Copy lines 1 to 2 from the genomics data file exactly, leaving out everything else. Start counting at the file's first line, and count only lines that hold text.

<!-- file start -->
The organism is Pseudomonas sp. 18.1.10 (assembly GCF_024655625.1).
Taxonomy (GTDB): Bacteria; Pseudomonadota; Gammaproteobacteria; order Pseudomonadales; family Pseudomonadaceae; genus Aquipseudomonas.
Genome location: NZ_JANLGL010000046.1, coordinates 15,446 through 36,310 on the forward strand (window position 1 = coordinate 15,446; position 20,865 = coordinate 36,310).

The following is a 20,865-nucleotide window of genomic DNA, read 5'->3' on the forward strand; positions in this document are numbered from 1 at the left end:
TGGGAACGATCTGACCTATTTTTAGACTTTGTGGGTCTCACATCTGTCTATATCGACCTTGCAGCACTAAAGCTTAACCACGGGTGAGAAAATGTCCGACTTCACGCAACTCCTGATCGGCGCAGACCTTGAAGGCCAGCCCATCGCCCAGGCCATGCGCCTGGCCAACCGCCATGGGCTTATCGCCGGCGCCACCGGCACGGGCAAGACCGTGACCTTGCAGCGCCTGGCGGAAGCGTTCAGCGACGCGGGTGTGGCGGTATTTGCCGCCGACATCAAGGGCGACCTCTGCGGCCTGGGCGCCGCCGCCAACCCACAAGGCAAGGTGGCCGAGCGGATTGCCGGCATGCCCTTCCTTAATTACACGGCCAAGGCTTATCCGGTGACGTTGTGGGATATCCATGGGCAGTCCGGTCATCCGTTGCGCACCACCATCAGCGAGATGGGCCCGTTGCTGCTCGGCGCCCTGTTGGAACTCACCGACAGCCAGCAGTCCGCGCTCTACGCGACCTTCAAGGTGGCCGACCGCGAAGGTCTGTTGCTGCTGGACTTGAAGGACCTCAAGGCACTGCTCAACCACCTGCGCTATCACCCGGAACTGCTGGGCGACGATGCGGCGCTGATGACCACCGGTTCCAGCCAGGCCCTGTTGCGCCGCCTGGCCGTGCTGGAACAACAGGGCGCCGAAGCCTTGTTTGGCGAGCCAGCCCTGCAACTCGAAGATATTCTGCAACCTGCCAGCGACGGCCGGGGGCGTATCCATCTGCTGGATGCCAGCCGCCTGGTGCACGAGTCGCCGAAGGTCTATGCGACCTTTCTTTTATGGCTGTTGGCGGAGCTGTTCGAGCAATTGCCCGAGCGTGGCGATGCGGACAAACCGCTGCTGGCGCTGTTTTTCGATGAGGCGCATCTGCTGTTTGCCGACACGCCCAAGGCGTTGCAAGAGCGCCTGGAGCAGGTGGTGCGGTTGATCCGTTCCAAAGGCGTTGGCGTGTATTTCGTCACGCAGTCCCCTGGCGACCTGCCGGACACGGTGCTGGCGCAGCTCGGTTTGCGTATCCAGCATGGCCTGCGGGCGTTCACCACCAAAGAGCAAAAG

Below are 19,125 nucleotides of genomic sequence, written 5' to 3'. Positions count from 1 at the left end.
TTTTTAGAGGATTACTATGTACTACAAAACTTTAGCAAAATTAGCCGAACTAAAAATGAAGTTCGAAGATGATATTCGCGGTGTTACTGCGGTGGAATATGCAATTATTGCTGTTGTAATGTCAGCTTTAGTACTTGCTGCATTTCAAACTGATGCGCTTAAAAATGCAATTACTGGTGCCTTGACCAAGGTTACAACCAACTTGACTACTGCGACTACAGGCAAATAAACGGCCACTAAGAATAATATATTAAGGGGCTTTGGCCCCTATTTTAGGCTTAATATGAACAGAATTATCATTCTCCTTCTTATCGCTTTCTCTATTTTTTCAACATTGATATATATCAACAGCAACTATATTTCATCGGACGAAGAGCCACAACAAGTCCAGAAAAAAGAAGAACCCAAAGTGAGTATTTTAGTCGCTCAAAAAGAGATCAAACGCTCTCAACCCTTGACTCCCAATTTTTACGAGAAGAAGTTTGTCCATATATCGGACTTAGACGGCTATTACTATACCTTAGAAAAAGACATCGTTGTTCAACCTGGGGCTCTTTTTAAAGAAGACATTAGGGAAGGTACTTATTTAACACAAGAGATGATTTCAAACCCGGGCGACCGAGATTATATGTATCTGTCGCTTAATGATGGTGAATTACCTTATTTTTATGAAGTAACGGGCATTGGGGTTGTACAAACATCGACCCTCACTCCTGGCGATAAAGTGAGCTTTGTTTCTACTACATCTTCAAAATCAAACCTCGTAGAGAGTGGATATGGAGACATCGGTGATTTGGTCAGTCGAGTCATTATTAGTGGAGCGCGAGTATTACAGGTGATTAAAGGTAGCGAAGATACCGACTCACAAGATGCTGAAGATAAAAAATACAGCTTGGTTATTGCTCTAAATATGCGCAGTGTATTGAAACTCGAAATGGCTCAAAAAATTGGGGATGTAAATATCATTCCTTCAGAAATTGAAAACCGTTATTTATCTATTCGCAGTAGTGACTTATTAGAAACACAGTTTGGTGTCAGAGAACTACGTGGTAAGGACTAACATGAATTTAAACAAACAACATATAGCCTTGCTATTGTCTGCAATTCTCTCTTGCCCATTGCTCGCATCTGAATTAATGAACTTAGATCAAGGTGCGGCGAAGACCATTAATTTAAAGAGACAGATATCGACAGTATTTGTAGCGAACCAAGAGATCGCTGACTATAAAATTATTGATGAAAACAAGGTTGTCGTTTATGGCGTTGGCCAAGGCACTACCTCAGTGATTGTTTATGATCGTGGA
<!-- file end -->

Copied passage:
The organism is Pseudomonas sp. 18.1.10 (assembly GCF_024655625.1).
Taxonomy (GTDB): Bacteria; Pseudomonadota; Gammaproteobacteria; order Pseudomonadales; family Pseudomonadaceae; genus Aquipseudomonas.